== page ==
Japanese Fashion: Shironuri
Many are familiar with the Ganguro or Lolita fashion styles that populate the streets of Harajuku but you won’t see any Shironuri enthusiasts amongst them. Considering themselves the counter-culture to the counter-culture of Japanese fashion, many Shironuri artists remain within groups of Shironuri and rarely venture out to display their art on the streets of Harajuku (there are exceptions but we’ll get to them later).
Rather than drawing inspiration from European culture, Shironuri fashion draws uses traditional Japanese elements such as heavy white face paint, kimonos, hakama and typically outfits worn by ancient Japanese stage actors and geishas. However, Shironuri fashion doesn’t follow a strict guideline of what and what isn’t considered Shironuri; you can even implement elements from other fashion trends into your outfit. The only parts of your outfit that you need to be considered Shironuri is covering any visible skin in white (can be white foundation for the face or white clothes). There are popular aspects of Shironuri that is used amongst most enthusiasts such as thick and heavy black eyeliner and the use of fake lashes to create panda-like eyes. Just like the outfit, though, you are free to experiment how you want with makeup.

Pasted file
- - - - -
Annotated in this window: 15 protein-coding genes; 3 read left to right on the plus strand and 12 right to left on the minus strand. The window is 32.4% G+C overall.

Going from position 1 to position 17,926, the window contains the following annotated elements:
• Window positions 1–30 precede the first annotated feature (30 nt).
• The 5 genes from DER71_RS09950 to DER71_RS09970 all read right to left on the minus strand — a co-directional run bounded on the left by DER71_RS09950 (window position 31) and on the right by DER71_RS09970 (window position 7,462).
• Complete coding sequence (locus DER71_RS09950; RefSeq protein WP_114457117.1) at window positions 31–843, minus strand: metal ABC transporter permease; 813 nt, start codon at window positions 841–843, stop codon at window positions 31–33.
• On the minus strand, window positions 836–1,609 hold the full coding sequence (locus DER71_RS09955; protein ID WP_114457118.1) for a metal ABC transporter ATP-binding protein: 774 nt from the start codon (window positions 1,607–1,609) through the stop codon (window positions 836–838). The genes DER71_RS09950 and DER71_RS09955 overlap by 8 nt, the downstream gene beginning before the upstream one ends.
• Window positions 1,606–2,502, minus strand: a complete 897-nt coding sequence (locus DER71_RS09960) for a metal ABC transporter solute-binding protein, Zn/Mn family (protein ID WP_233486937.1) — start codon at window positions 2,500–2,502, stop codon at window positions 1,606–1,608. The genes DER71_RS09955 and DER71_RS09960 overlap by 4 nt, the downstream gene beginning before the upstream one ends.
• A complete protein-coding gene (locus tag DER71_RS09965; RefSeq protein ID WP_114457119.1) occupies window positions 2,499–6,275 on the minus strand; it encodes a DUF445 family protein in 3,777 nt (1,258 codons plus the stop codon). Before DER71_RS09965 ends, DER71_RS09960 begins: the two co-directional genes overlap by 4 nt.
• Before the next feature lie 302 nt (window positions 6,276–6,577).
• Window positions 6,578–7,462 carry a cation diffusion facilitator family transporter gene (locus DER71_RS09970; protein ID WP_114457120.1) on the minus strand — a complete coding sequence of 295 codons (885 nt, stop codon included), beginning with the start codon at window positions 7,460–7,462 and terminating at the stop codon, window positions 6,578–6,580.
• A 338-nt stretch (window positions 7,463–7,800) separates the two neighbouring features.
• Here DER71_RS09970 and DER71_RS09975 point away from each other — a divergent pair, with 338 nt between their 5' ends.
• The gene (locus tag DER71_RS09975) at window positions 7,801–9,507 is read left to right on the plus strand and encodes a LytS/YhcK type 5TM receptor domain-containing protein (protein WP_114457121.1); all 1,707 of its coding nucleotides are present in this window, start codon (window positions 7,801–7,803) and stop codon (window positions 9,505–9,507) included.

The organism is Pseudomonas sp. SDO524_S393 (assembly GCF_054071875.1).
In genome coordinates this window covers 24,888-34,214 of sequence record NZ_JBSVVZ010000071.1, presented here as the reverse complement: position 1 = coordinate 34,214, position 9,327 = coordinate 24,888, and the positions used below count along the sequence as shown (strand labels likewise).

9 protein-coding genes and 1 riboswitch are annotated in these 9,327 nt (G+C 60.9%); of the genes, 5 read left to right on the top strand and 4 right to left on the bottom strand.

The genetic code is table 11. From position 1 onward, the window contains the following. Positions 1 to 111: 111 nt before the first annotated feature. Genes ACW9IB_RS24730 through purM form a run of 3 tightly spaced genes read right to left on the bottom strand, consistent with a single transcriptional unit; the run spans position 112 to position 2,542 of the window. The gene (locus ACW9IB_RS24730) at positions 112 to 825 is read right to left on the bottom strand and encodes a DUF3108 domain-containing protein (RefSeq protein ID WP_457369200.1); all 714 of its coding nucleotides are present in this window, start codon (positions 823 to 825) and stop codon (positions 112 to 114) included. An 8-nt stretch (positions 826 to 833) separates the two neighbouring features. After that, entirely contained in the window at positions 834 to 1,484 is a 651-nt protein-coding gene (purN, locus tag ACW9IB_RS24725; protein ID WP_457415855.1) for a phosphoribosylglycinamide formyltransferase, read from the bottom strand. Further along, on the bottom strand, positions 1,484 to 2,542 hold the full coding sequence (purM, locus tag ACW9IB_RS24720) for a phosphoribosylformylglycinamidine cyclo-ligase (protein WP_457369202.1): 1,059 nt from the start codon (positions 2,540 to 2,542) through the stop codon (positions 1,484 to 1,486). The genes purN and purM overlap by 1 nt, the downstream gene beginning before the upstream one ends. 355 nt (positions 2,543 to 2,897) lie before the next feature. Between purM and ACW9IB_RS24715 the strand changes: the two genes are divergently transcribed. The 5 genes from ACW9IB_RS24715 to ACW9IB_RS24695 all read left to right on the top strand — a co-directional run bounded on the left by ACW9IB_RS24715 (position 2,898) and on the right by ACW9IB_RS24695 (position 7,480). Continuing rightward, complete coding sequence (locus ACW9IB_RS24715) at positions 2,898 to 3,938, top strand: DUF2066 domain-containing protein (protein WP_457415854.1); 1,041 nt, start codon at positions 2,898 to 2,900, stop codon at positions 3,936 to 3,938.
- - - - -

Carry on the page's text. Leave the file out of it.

There are many famous models for various Japanese fashion trends but because Shironuri models usually congregate with each other, they aren’t as widely known as models from other trends. However, they deserve just as much recognition as any Lolita or Erokawaii models.
Known for her implementation of monster masks or monster makeup, N.96 draws inspiration from typical Halloween monsters and famous characters from the horror genre and implemented them into her outfits. All of her makeup and masks are homemade with amazing attention to detail.
URI is a male model as belongs to both Harajuku and Shironuri fashion and often implements aspects of both into his outfits.
Minori is probably the most popular Shironuri model and is exceptionally popular on Tumblr. She considers her outfits to be darker Shironuri and draws aspects from European fashion into the typically Japanese fashion style.